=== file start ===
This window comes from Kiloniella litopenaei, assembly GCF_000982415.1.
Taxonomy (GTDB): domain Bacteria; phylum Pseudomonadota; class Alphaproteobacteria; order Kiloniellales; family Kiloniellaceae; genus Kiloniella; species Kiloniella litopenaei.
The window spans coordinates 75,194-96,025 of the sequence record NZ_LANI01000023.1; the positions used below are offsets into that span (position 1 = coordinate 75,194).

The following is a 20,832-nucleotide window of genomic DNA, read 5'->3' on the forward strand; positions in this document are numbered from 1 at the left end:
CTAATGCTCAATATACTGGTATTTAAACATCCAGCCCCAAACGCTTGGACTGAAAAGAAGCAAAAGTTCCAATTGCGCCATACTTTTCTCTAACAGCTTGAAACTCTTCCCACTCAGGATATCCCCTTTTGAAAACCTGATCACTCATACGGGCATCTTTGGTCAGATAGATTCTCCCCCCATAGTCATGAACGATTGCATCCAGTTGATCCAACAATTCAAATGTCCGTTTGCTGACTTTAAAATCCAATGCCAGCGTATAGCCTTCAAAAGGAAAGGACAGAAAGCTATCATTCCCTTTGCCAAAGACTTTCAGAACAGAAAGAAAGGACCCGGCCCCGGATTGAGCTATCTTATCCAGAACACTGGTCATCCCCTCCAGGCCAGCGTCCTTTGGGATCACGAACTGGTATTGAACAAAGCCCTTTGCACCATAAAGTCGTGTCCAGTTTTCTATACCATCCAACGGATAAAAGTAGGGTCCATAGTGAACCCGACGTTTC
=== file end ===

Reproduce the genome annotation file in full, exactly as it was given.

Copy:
This window comes from Kiloniella litopenaei, assembly GCF_000982415.1.
Taxonomy (GTDB): domain Bacteria; phylum Pseudomonadota; class Alphaproteobacteria; order Kiloniellales; family Kiloniellaceae; genus Kiloniella; species Kiloniella litopenaei.
The window spans coordinates 75,194-96,025 of the sequence record NZ_LANI01000023.1; the positions used below are offsets into that span (position 1 = coordinate 75,194).

The following is a 20,832-nucleotide window of genomic DNA, read 5'->3' on the forward strand; positions in this document are numbered from 1 at the left end:
CTAATGCTCAATATACTGGTATTTAAACATCCAGCCCCAAACGCTTGGACTGAAAAGAAGCAAAAGTTCCAATTGCGCCATACTTTTCTCTAACAGCTTGAAACTCTTCCCACTCAGGATATCCCCTTTTGAAAACCTGATCACTCATACGGGCATCTTTGGTCAGATAGATTCTCCCCCCATAGTCATGAACGATTGCATCCAGTTGATCCAACAATTCAAATGTCCGTTTGCTGACTTTAAAATCCAATGCCAGCGTATAGCCTTCAAAAGGAAAGGACAGAAAGCTATCATTCCCTTTGCCAAAGACTTTCAGAACAGAAAGAAAGGACCCGGCCCCGGATTGAGCTATCTTATCCAGAACACTGGTCATCCCCTCCAGGCCAGCGTCCTTTGGGATCACGAACTGGTATTGAACAAAGCCCTTTGCACCATAAAGTCGTGTCCAGTTTTCTATACCATCCAACGGATAAAAGTAGGGTCCATAGTGAACCCGACGTTTC